Records were made, memorable performances were given and musical artists were snubbed. It wouldn’t be a proper awards night without celebration and some controversy.

Sunday Night, the 63rd Annual Grammy Awards aired to 8.8 million viewers watching at home, marking a new low in viewership. This significant drop is likely due to complications in light of the pandemic.

To abide by safety and health precautions, musical acts would only enter the Staples Center when it was their turn to perform. Otherwise, the awards ceremony took place on a set just outside, where the nominated guests sat socially-distanced.

This year’s award show had many notable performances. Here are some that personally stood out to me: 

One of the most anticipated performances of the night was Taylor Swift’s medley of songs off her most recent albums "folklore" and "evermore." She performed “cardigan,” “august” and the live debut of “willow.” This marked her return to the stage since she had not performed at the Grammy’s since 2016, and she did not disappoint. The set perfectly captured the woodsy, fairy-tale-esque theme of Swift’s past couple albums. She definitely seemed to be in her element, as her joy was palpable through the television screen.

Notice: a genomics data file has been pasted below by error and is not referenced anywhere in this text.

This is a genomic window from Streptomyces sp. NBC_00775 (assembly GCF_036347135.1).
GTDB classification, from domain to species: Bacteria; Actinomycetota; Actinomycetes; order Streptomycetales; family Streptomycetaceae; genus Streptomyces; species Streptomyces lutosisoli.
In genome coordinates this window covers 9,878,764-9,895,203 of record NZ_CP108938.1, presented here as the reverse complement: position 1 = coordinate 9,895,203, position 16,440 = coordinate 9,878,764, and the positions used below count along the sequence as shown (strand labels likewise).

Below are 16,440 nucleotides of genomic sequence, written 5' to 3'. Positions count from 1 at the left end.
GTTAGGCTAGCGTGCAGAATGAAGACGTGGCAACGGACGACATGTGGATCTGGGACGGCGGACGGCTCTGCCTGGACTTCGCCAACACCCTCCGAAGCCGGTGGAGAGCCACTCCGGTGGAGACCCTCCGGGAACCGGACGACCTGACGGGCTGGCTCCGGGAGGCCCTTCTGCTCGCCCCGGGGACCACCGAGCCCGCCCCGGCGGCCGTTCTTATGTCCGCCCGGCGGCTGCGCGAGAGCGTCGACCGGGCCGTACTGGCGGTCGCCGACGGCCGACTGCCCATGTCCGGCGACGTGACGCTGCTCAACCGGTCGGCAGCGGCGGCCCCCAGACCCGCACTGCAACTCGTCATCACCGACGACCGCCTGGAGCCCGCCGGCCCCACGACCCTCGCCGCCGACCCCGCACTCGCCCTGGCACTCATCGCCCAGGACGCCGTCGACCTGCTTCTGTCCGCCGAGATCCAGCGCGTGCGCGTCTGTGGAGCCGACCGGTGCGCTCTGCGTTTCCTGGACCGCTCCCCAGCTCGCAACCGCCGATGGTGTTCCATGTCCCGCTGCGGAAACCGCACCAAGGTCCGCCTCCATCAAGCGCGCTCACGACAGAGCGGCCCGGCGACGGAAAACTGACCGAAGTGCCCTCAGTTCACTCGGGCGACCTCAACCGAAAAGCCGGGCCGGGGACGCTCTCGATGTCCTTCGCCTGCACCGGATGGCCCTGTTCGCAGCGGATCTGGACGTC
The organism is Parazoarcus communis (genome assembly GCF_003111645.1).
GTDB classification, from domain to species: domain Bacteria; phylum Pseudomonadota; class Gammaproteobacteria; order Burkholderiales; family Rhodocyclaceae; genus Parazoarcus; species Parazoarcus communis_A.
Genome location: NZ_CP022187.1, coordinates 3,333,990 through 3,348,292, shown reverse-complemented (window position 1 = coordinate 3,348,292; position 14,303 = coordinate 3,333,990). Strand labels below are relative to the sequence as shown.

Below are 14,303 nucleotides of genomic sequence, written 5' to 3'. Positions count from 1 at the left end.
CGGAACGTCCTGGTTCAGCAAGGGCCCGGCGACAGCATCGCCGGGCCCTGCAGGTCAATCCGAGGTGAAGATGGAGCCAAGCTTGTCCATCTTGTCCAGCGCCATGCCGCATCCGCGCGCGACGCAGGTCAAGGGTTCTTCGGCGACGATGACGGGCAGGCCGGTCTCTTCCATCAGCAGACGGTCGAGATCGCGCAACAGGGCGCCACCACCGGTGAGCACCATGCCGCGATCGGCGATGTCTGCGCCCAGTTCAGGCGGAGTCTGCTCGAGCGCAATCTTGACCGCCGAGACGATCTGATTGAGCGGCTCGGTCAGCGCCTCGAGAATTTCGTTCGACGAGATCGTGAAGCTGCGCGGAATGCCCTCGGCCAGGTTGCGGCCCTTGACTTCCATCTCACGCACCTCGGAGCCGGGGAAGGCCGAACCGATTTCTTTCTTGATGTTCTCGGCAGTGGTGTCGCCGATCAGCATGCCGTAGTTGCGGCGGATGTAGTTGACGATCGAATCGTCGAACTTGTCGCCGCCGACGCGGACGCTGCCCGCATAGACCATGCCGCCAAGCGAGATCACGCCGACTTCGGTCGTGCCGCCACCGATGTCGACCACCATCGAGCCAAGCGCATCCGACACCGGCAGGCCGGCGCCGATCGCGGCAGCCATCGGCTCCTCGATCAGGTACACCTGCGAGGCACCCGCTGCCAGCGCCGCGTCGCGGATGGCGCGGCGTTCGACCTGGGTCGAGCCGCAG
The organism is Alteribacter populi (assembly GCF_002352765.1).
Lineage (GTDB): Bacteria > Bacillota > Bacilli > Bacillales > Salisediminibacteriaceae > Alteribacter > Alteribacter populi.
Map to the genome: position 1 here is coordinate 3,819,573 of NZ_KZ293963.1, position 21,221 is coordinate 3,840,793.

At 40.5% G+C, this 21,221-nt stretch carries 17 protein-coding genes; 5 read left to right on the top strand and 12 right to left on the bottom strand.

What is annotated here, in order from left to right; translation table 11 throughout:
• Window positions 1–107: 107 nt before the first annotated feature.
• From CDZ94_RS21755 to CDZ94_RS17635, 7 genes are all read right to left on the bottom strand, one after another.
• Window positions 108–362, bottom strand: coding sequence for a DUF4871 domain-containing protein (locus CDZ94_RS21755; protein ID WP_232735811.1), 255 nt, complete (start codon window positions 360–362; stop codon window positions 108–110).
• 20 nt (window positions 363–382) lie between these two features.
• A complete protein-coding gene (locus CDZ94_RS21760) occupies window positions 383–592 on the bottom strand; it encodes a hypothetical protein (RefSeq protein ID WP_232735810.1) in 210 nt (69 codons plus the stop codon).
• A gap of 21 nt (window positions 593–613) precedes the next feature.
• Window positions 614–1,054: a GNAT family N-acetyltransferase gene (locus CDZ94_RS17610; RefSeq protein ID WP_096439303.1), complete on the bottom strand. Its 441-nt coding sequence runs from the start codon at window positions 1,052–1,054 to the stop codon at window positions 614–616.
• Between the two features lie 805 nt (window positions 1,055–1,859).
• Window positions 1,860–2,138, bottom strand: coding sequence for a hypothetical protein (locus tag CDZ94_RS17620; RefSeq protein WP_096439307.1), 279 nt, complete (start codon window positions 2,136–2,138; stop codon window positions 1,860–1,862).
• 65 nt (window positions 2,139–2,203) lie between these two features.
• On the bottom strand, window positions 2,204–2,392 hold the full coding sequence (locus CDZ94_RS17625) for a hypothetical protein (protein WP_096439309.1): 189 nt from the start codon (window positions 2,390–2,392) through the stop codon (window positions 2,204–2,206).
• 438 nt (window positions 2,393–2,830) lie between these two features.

A personal favorite of mine had to be the television debut of Bruno Mars and Anderson .Paak’s duo, Silk Sonic. They performed their first single “Leave the Door Open'' and it was a wonderful throwback to 1970s era R&B vocal-groups. The duo and their couple backup singers had simple, yet still very enjoyable choreography as to not take away from the main attraction: their vocals. The harmonies were straight doses of serotonin to my brain and Bruno’s falsetto is heavenly. I can’t wait to hear more music and performances from these two. 

Later in the night, Lil Baby performed his song “The Bigger Picture,” and it sent a powerful message regarding police brutality and the Black Lives Matter movement. The performance started with a scene depicting an altercation between a Black man and two white police officers, who eventually shoot him. Lil Baby proceeded to give his performance on a set depicting BLM protests that resembled those that took place over the summer. It also featured speeches from notable artists and activists interspersed throughout the song. This performance was quite impactful due to its relevance in this country’s current racial and political climate. 

Other stellar performances included Harry Styles’ opening of the show with “Watermelon Sugar,” dawning one of the most iconic outfits of the night. Green feather boas are going to be experiencing a sudden increase in sales. 

DaBaby’s church choir rendition of “Rockstar” featured old white women in robes singing backup and dancing in the background. It will surely inspire many more internet memes to come.

Megan Thee Stallion had one of the best set themes of the night, as her classy '20s inspired set and costumes paired well with her lyrics and presence for the song "Body." Cardi B then joined her for their widely successful song “WAP,” which served as an enjoyable throwback to the summer for younger audiences and subsequently gave all parents and baby boomers heart failure.